The Irish Giant -Patrick Cotter

I picked up this book via Southcart Books store on Ebay. So in part this post is a review, but also it’s a brief summary of the titular character’s remarkable life. Do check out Southcart Books, they have some great books.

The Irish Giant by G Frankcom. At first I thought it would be about the famous Irish Giant Charles Byrne, however to my delight I discovered it was actually about a gentleman called Patrick Cotter O’Brien (O’Brien was his show name).  This particular Irish Giant was contemporary with Byrne for some of his life but died long after him.

Patrick Cotter O’Brien (19 January 1760 – 8 September 1806) was the first of only thirteen people in medical history to stand at a verified height of eight feet (2.44 m) or more. O’Brien was born in Kinsale, County Cork, Ireland. His real name was Patrick Cotter and he adopted O’Brien as his stage name in the sideshow circus. He was also known as the Bristol Giant and the Irish Giant.’Brien

Yes you read that correctly – he stood at over 8ft tall. The first of only a handful of people to top 8ft tall.

He was afflicted by Giantism and acromegaly; when he died at the age of 46 no hearse could be found to accommodate his 9 ft coffin. He was carried to his grave by relays of 14 men, and he asked to be buried 12 feet under solid rock to discourage grave robbers – or ‘resurrection men’ exhuming him and selling his remains to a doctor.  Anatomists would often pay well for the recently dead – in order to dissect for their medical students. This was, technically, illegal, although hanged prisoners could be given to them. Such a fate terrified many people and with a body of such immense proportions it was a real risk for poor Mr Cotter. Later in his life he became increasingly disabled – as his conditions meant his joints etc. kept growing and he suffered from back pain, damaged joints and heart problems, among other problems.

Cotter made a decent living – financially at least . When he died his mother received over £2000 – a substantial sum in the early 19th Century (equivalent to as much as 150k today). Whether he was happy – living his life on show and plagued by the many problems related to his medical conditions, is another matter entirely. He made friends, by many accounts he was an intelligent and congenial man but there is only one, unsubstantiated, report of marriage.  He managed to find some privacy in a house he purchased but even so a man of his stature and renown would hardly be able to blend in.  However occasionally his extreme height was an advantage – he worked as a bricklayer and builder able to paint ceilings or tile some roofs without a ladder, and once his specially adapted coach was stopped by a highway. Who then fled in terror when an 8 foot tall man stepped out.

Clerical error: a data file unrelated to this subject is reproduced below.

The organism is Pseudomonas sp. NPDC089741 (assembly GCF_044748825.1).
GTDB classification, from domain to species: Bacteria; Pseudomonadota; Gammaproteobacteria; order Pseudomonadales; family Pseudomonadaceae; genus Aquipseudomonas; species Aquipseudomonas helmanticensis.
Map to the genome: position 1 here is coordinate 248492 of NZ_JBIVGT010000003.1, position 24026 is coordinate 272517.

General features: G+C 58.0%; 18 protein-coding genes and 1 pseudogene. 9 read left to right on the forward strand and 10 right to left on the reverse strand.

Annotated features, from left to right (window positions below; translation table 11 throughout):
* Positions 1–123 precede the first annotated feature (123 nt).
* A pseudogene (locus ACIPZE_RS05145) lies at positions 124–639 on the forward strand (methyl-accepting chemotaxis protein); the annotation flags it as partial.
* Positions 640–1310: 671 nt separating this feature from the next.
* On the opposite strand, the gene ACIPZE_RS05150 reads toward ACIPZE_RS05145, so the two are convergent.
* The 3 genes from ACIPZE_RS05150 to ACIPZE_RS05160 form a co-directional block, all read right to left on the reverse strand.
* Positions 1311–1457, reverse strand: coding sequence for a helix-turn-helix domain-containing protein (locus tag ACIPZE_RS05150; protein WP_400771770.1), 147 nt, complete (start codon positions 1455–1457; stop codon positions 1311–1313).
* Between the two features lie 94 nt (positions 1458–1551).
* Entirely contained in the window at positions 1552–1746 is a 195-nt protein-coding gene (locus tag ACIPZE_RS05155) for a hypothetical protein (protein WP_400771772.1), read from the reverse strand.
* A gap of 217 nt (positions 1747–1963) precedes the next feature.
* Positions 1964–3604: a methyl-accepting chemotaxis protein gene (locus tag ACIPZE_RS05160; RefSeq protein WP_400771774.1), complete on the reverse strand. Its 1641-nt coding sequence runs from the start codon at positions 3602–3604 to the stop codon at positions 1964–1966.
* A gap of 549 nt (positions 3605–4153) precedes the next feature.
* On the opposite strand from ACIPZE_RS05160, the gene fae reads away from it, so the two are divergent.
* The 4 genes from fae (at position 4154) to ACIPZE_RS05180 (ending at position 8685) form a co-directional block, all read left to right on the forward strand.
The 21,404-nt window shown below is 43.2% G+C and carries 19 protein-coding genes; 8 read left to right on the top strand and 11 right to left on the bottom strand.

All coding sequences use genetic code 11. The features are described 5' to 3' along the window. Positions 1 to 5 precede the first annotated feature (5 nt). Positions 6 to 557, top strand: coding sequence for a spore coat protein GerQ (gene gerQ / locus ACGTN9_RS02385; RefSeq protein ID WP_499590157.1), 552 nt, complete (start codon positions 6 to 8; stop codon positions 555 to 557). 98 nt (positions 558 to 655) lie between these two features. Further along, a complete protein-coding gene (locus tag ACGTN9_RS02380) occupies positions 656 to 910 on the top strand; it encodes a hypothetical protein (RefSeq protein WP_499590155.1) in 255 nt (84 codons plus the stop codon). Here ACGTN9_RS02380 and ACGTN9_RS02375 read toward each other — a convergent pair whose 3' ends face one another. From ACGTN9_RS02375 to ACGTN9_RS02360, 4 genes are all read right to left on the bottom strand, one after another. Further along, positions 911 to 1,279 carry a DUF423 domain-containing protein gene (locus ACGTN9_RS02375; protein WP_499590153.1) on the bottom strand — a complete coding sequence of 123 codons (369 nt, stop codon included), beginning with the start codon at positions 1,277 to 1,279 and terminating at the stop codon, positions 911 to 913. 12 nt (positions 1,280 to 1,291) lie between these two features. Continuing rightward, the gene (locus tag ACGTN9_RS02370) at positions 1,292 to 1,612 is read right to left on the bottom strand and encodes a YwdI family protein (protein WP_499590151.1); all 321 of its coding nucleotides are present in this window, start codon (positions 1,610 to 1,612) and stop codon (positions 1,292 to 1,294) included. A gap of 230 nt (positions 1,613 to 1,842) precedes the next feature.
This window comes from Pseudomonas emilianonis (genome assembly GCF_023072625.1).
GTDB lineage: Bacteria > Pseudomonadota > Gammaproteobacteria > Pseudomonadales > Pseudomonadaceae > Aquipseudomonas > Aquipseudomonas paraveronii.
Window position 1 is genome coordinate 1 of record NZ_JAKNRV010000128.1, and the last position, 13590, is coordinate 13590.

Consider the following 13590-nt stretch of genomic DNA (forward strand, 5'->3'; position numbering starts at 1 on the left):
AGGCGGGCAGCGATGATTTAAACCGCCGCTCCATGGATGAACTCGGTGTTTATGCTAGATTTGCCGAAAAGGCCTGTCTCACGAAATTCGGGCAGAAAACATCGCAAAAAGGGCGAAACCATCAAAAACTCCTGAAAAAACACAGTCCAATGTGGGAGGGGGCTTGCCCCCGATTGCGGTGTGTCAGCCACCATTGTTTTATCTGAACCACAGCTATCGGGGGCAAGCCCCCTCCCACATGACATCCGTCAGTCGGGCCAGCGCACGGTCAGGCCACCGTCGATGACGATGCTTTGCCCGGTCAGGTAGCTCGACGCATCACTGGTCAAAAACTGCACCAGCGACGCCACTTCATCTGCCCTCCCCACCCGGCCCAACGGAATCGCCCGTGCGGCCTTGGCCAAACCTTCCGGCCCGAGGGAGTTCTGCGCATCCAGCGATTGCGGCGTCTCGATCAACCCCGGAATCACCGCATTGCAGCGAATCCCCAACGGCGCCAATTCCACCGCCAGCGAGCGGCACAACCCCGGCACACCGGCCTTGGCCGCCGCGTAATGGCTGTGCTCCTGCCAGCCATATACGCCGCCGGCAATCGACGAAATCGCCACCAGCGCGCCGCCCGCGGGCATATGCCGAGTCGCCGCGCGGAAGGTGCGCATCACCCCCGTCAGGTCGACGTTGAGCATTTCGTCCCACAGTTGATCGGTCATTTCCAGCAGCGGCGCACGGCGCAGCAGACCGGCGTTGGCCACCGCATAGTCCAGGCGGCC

In the 1970s Cotter’s skeleting was rediscovered during the excavation of foundations for a building and interest in him renewed. His skeleton was examined – to find out the causes of his giantism. That’s basically what the book is about. Cotter’s life, death and rediscovery.

I really enjoyed the subject – the author had obviously done a great deal of research about Cotter, the particular medical issues he suffered and the exhumation of his remains. Many of the sources are contradictory (especially as there were, remarkably, a couple of other ‘Irish Giants’ about at the same time.  The author discusses the sources and the contradictions and tries to find the most consistent and accurate account.

I’d recommend this for those who enjoy biographies of interesting and unusual people, medical anomalies, local history and the attitudes of the time to those individuals who had such conditions.

If you want to learn more about the subject these websites and blogs might be of interest. Especially The Tallest Man – this link will take you to a page about ROBERT PERSHING WADLOW who was 8ft 11! The tallest verified man in medical history.